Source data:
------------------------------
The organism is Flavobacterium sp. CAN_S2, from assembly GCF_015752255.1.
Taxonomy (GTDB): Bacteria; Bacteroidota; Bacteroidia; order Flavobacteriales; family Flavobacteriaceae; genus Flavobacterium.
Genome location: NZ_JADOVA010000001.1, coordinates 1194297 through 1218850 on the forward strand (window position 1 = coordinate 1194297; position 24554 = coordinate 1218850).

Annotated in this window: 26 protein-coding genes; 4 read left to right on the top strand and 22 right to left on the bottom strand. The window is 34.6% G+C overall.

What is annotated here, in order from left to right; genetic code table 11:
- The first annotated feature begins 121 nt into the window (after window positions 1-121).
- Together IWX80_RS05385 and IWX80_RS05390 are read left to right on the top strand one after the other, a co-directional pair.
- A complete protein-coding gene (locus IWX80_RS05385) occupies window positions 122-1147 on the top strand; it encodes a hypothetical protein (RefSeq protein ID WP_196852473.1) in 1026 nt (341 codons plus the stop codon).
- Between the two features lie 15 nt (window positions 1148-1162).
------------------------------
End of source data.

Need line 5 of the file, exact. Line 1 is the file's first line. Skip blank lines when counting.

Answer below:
What is annotated here, in order from left to right; genetic code table 11: